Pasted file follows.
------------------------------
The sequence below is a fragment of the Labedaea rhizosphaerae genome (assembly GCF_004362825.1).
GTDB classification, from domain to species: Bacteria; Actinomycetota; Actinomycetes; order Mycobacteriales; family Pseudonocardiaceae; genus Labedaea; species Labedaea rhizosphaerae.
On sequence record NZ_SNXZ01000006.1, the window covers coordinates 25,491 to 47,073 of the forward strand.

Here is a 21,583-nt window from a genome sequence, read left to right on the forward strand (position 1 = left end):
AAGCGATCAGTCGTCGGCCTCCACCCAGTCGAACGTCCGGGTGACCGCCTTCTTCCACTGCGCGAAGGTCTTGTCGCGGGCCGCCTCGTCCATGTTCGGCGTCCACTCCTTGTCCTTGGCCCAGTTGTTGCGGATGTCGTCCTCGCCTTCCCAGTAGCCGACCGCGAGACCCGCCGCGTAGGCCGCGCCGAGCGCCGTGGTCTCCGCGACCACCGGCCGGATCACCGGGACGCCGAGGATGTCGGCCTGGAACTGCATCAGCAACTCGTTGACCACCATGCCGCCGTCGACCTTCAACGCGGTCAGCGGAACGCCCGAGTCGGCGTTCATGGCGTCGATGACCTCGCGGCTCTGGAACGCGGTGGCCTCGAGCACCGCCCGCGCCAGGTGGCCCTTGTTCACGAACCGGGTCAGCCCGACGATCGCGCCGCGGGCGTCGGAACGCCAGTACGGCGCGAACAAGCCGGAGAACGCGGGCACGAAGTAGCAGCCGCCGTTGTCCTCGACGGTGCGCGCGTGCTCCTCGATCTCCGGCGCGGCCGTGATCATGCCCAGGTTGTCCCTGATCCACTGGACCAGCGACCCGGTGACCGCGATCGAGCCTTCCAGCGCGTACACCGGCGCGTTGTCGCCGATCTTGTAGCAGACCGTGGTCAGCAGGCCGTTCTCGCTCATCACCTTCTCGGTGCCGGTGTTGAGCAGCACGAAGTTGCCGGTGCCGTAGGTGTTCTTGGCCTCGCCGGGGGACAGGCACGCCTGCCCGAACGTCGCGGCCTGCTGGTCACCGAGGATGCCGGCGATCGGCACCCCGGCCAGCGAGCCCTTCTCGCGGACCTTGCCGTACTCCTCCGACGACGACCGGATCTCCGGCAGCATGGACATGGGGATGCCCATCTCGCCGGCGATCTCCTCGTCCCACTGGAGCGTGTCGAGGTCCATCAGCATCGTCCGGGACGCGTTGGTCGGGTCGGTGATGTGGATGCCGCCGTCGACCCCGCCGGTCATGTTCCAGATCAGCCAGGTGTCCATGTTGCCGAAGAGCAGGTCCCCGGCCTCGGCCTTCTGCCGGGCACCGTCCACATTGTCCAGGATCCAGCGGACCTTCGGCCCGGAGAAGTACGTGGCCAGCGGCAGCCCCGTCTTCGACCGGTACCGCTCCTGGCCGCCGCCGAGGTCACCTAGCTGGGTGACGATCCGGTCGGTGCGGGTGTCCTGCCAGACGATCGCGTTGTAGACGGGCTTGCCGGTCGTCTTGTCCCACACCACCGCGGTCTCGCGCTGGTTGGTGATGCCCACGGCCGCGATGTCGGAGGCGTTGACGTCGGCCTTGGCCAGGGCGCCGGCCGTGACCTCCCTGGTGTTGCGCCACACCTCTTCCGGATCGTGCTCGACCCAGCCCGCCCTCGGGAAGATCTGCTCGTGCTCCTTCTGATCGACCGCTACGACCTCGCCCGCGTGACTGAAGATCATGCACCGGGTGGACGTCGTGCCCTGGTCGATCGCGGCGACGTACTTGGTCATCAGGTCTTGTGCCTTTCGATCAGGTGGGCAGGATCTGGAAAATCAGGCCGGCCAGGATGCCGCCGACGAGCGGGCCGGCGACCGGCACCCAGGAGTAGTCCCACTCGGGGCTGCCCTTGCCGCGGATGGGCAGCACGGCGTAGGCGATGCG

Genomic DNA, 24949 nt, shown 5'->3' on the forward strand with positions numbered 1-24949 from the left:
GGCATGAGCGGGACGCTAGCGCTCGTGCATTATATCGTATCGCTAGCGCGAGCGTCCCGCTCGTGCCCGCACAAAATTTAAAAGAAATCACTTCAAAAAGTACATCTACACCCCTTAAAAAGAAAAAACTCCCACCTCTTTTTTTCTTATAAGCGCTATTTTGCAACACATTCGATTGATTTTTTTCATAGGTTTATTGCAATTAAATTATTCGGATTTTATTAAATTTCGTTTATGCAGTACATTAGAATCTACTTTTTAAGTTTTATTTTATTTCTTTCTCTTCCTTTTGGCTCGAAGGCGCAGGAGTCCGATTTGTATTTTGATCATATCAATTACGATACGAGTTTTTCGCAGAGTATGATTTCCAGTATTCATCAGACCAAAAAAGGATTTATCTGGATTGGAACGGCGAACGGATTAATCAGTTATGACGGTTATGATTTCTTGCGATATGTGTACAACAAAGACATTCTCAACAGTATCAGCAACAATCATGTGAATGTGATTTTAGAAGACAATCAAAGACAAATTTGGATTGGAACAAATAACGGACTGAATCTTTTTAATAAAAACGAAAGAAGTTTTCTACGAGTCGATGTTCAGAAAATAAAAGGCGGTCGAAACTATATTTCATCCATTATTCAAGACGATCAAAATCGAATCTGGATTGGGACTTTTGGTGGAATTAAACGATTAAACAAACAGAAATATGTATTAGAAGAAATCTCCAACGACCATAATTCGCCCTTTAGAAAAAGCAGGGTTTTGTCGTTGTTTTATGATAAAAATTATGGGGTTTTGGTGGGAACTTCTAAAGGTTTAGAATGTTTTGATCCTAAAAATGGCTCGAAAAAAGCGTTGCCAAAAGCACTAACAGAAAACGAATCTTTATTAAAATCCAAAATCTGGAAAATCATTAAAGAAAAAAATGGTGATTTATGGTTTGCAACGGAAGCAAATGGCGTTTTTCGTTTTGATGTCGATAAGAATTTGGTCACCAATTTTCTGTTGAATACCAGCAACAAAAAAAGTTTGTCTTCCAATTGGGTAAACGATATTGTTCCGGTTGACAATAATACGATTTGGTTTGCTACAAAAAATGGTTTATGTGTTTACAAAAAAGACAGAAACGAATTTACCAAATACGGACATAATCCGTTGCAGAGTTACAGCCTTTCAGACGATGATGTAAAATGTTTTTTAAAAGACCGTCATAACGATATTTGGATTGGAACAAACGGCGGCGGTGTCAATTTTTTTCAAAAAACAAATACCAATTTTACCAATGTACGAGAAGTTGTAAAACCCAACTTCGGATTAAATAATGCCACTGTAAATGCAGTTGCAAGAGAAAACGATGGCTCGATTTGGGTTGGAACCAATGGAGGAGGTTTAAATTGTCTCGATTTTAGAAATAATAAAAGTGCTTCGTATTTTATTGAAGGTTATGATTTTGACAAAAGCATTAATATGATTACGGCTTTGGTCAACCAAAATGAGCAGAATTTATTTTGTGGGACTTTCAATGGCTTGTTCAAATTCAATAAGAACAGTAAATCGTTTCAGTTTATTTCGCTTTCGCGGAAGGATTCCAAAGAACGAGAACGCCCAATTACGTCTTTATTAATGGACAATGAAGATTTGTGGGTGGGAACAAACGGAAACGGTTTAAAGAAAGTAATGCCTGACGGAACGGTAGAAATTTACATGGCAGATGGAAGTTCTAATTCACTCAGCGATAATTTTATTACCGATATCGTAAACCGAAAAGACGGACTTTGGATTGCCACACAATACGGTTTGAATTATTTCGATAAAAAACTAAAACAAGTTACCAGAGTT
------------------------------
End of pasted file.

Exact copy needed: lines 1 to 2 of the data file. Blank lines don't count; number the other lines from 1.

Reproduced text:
The sequence below is a fragment of the Labedaea rhizosphaerae genome (assembly GCF_004362825.1).
GTDB classification, from domain to species: Bacteria; Actinomycetota; Actinomycetes; order Mycobacteriales; family Pseudonocardiaceae; genus Labedaea; species Labedaea rhizosphaerae.